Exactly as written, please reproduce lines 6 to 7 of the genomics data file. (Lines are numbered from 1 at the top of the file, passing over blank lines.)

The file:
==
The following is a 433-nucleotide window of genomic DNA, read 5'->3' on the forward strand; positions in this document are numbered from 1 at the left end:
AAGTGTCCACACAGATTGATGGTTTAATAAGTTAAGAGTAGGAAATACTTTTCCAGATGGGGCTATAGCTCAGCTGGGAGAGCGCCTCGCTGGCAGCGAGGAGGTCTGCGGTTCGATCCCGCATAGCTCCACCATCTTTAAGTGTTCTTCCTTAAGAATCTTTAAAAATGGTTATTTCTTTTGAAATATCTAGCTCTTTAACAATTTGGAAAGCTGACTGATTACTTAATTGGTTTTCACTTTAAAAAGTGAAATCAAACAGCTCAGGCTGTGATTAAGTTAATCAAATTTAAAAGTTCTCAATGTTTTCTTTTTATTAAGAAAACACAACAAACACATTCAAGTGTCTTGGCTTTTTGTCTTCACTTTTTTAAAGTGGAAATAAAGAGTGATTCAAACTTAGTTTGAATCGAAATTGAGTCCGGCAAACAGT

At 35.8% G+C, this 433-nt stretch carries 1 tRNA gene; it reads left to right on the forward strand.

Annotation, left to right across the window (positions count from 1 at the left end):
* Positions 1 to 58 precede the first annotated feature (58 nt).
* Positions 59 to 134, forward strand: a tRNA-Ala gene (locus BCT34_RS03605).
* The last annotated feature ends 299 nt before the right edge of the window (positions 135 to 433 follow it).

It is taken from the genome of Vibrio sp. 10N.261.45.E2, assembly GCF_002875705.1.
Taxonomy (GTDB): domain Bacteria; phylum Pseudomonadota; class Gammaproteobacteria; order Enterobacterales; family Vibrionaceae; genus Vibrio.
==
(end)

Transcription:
* Positions 59 to 134, forward strand: a tRNA-Ala gene (locus BCT34_RS03605).
* The last annotated feature ends 299 nt before the right edge of the window (positions 135 to 433 follow it).